Separately, on Thursday, several hundred hospital workers demonstrated in Paris, decrying budget cuts that they say have inhibited their ability to provide quality care, particularly in emergency rooms.
As Le Monde newspaper put it in a Friday editorial: “The street, once again, is poised to take revenge.”
The yellow vest movement, Le Monde insisted, represented more than a predictable resistance to an unprecedented policy change: “It revealed the social impasse that combines the ecological transition, the lack of public services in a large part of the territory and the muted resentment among some of the French who feel left out of the democratic game.”
After the hospital staff protests on Thursday, Macron immediately promised to take the outrage seriously.
“I have heard your anger over working conditions that have become impossible at times — diminished salaries, ceaseless workflows, and material difficulties,” he said.
But while Macron’s government has indicated a willingness to give a little on some of its reform proposals, he has shown few signs of backing down altogether.
Priscillia Ludosky, a cosmetics worker from the Paris suburbs whose online petition against Macron’s carbon tax launched the yellow vest movement last year, said in an interview that Macron has yet to take the sentiment behind the movement seriously, even if he offered a number of concessions last year.
“I don’t have the impression he will change things,” she said, noting that Macron has refused to see the yellow vests for what she believes they are, which is an expression of the popular national will. “He doesn’t recognize the movement as representative of the population.”
Sixty-nine percent of French people continue to find the yellow vest movement “justified,” according to a poll conducted for the newspaper Le Figaro.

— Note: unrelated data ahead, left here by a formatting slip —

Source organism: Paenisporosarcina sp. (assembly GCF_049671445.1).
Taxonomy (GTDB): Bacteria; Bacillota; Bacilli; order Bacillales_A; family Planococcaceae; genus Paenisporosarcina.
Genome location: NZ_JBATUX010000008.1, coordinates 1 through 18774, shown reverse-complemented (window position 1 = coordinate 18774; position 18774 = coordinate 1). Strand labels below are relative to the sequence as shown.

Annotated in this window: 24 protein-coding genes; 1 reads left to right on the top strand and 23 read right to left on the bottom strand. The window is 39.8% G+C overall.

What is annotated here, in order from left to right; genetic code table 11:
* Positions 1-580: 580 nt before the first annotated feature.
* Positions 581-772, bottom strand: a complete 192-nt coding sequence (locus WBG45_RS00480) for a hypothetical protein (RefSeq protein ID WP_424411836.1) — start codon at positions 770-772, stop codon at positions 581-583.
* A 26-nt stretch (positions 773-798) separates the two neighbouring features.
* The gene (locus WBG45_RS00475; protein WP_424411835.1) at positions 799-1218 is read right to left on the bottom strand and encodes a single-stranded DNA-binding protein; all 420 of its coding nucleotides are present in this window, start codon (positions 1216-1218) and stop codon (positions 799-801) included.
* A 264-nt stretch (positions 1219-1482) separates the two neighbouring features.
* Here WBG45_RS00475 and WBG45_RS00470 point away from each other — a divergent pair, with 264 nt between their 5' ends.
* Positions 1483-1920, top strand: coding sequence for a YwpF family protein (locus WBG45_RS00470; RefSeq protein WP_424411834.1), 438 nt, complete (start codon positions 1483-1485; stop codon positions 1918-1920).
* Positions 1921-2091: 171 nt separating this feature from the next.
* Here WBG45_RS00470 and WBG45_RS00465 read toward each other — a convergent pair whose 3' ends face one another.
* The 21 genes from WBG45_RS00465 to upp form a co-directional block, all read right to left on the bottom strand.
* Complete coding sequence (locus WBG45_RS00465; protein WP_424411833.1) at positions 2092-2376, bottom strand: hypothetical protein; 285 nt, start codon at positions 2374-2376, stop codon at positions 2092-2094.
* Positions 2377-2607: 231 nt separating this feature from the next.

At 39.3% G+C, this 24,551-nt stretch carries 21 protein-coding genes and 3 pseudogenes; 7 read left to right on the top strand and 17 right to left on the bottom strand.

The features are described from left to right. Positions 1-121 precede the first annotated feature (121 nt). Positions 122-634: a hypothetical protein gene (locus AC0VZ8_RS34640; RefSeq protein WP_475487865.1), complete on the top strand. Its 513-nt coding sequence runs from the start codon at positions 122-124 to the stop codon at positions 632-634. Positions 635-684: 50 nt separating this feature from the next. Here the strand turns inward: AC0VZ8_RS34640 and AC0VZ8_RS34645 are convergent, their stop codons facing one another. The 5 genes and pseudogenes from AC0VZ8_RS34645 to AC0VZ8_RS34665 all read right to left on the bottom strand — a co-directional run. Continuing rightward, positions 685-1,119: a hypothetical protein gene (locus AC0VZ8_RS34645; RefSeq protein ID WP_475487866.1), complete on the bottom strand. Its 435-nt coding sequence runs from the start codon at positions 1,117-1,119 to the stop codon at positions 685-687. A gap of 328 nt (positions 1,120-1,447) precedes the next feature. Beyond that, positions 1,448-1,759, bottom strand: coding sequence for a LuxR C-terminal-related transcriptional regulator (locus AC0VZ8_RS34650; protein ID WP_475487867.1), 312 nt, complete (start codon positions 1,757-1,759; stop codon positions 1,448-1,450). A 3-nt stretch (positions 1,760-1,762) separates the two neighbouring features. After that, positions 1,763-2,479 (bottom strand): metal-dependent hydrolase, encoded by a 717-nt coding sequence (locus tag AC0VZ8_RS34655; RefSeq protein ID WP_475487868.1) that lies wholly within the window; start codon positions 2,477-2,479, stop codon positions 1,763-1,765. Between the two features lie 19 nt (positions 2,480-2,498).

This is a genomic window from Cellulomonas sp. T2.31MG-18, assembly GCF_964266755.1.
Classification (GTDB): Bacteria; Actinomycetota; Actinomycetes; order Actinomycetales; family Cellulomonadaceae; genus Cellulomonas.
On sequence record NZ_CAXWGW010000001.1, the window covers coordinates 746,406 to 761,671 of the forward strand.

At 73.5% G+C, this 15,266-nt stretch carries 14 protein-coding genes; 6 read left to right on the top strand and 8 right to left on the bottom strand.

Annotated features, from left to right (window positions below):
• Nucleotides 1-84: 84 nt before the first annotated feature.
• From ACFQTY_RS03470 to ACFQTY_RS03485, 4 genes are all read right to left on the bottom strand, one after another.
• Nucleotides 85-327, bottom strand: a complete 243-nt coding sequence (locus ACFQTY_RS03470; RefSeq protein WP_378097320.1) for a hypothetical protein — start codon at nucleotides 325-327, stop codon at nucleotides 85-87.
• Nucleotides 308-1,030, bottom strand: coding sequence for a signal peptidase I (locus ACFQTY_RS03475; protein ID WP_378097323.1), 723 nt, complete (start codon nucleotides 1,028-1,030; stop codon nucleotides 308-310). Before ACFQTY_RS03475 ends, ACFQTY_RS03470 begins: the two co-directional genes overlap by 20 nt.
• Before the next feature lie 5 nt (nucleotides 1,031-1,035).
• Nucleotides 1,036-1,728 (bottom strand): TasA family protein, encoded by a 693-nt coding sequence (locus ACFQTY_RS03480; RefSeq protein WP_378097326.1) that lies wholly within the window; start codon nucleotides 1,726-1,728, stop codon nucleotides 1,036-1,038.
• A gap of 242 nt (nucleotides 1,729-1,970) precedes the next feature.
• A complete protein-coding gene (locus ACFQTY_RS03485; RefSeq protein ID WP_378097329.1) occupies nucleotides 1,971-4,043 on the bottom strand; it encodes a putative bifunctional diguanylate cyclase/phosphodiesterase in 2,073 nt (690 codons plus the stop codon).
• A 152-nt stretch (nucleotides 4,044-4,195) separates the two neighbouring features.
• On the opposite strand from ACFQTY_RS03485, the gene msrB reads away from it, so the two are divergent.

But the movement has come under criticism for representing the interests of just one segment of French society. Although Ludosky herself is a black woman, most yellow vest demonstrators are lower-middle-class whites. The movement struggled to gain traction in heavily immigrant suburbs on the outskirts of virtually every major French city, which remain the country’s poorest enclaves.
And there have been occasional flare-ups of intolerance among the yellow vest protesters. In one episode, conservative intellectual Alain Finkielkraut, a popular radio host and a household name in France, was heckled with anti-Semitic slurs as he got out of a cab near his Paris apartment — even though he had been one of the few intellectuals to have initially supported the movement.
Ludosky dismissed that incident as isolated. “There were also beautiful things that happened at roundabouts around the country, with people supporting each other and bringing food, but those don’t get ‘buzz,’ ’’ she said.
After a year, political analysts say the movement is largely symbolic, and that it had little impact on an electoral landscape that remains dominated by Macron’s nominally centrist party and the extreme right faction of Marine Le Pen.
Yellow vest candidates fared poorly in the European parliamentary elections in May, and few are discussing the prospect of a yellow vest ticket in France’s March 2020 municipal elections. Ludosky insisted that the movement’s power remains its refusal to participate in mainstream political life.
“[The yellow vests] showed that the fractures that existed in French society, and in a symbolic manner, we can say that they brought a form of a return to class struggle in France,” said Jérôme Fourquet, a political analyst and senior pollster at IFOP, of France’s leading polling agencies.
“This was the periphery against the metropole.”